Any time a business is transferring owner- ship there may be a key person policy that is no longer needed and can be sold.
Sale of a Business
As an example, a corporation owned life insurance totaling $10 million on the key people. Some of it was permanent, but most was term. The cash surrender value totaled $800,000. The policies would have been dropped or surrendered with the completion of the sale. The offer to purchase the company fell $1 million short of the desired sale price. A life settlement of $3.5 million on the policies, combined with the offer to purchase made the sellers of the company happy to accept the offer on the sale of the company.
There was another case where a company was being sold. One of the assets was a key man life insurance policy on the owner. Neither the owner nor his advisor knew about life settlements and didn’t think the policy was worth much. They let it go to the purchaser of the company as part of the assets. The new owners of the company sold the policy for almost as much as they paid for the business.
When any change has made the buy/sell funding no longer necessary, more may be obtained for the policy than surrendering it.
An example of this would be the retirement of a company president of a closely held family corporation. The company owned a $3 million term policy on him. The premiums were $12,000 and about to increase. The policy was sold for $600,000.
Merger and acquisition and ESOPs are other business transfer situations where a key person policy could be found that may no longer be needed.
When a life insurance policy has been taken out for purposes of a loan, after the loan has been paid off the sale of the policy could be considered.
In such cases where the cash surrender value of the policy is being treated as an asset subject to equitable distribution, if the insured is over 65 a life settlement may bring more money than surrendering the policy. Another situation where selling a policy could make sense is company-owned policies that had been purchased to fund deferred compensation or retiree benefit programs. After the programs have been changed and the policies are no longer needed, life settlements could be looked into.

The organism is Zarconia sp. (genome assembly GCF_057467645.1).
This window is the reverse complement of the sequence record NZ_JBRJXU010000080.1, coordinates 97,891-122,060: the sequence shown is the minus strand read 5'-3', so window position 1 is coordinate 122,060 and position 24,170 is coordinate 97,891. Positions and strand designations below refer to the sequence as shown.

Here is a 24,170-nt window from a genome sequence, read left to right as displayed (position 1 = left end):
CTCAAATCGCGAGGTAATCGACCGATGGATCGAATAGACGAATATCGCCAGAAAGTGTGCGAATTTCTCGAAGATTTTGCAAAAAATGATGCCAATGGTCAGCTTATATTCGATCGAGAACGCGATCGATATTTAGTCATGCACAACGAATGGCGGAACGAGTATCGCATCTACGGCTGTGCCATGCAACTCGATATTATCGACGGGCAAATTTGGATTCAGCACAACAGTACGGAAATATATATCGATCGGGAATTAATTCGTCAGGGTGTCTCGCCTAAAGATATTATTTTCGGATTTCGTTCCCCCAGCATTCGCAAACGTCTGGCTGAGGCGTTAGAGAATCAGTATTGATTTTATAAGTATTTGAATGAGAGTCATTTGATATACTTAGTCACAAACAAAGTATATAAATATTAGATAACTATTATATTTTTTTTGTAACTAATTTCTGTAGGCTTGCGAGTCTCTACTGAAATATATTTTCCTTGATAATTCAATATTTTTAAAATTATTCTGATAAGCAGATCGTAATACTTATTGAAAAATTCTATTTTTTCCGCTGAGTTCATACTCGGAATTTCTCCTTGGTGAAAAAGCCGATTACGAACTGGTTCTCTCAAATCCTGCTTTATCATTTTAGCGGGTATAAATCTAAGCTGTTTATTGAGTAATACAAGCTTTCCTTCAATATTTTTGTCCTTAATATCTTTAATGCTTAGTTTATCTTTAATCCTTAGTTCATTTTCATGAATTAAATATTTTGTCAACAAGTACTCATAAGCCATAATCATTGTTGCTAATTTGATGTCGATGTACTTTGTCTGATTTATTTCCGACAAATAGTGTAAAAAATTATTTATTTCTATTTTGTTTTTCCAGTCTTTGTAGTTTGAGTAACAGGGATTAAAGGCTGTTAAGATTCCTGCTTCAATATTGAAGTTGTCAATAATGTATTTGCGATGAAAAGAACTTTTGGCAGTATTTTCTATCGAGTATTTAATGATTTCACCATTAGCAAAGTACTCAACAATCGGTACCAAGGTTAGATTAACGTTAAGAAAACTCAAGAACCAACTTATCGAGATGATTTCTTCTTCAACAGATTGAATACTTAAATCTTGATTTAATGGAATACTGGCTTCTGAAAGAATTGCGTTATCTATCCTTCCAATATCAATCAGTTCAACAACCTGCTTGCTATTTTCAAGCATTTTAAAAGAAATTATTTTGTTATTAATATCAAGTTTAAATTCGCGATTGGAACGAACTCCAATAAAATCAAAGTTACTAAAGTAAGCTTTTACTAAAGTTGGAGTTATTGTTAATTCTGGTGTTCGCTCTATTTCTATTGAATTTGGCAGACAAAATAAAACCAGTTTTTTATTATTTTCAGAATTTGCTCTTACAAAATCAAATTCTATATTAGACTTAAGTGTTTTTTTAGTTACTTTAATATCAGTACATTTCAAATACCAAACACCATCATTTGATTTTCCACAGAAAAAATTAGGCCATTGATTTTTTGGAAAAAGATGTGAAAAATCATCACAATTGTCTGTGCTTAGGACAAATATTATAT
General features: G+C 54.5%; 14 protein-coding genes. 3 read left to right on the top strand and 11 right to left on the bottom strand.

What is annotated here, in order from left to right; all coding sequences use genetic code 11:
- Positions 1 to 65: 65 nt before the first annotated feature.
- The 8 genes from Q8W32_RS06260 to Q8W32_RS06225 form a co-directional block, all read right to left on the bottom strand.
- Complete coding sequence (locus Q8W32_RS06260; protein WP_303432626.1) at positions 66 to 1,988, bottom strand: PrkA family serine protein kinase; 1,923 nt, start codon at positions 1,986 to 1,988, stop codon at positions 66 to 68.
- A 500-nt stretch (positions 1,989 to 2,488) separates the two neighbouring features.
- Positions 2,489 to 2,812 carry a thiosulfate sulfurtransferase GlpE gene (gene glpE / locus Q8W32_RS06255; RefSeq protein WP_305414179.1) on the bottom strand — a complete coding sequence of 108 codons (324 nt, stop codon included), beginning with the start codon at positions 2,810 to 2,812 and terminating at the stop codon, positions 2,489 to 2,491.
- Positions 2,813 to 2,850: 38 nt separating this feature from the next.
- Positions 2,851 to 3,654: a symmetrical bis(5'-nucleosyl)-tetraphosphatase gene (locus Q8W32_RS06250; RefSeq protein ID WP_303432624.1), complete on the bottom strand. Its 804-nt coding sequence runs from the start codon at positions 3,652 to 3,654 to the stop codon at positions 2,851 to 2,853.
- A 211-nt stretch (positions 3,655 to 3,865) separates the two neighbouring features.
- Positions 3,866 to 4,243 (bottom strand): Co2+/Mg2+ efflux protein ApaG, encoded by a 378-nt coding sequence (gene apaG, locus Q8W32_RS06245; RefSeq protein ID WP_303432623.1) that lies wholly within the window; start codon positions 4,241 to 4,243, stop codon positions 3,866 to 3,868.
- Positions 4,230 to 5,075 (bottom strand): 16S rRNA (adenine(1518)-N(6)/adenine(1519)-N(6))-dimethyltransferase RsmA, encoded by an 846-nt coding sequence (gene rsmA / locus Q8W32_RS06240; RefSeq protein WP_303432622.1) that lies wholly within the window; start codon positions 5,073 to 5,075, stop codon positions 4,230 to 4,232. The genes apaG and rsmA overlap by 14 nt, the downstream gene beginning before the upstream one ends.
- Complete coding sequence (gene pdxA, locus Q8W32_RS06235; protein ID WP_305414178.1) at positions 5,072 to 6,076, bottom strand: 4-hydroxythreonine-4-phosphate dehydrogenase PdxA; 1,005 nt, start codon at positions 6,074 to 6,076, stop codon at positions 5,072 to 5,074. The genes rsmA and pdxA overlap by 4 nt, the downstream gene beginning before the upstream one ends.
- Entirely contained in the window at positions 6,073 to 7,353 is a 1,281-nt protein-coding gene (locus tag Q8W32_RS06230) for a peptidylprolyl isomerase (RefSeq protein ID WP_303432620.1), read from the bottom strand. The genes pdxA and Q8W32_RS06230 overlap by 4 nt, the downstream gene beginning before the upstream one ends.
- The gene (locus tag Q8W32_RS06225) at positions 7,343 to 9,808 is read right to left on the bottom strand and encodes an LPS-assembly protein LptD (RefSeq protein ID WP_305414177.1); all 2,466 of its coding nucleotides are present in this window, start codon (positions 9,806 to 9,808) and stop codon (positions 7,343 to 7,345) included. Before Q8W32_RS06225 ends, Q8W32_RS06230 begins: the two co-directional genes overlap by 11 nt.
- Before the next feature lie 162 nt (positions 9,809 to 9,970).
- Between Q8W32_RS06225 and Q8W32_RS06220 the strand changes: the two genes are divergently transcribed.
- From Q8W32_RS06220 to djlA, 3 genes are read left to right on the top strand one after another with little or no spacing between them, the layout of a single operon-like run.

Any type of policy can be considered. Whole life, universal life, variable life, survivorship, adjustable life, group policies, and even term life policies. The insurance company that issued the policy must be well rated and the policy cannot be contestable.
Purchase price or whether an offer can be made at all is based upon the type of policy, face amount, age of the insured, any out- standing loans, and the amount of the premiums since the purchasing company will have to continue to pay on the policy. The life expectancy of the insured is also taken into account based upon age and medical records. No physical exams are required.
Each life settlement company has different parameters. Some will look at policies with as low as $50,000 face value while others may only look at those over $250,000. One company may only purchase policies whose insureds have a life expectancy up to 10 years, while another company may go up to 15 years. Maximum face amount of the policy each company can purchase also differs.
Each life settlement company also uses a different formula to determine how much they will pay for a policy. One company may not make an offer at all and two others may, but the offers will be different. A life settlement broker checks around for the best offer.
SOURCE: STATE BAR OF MICHIGAN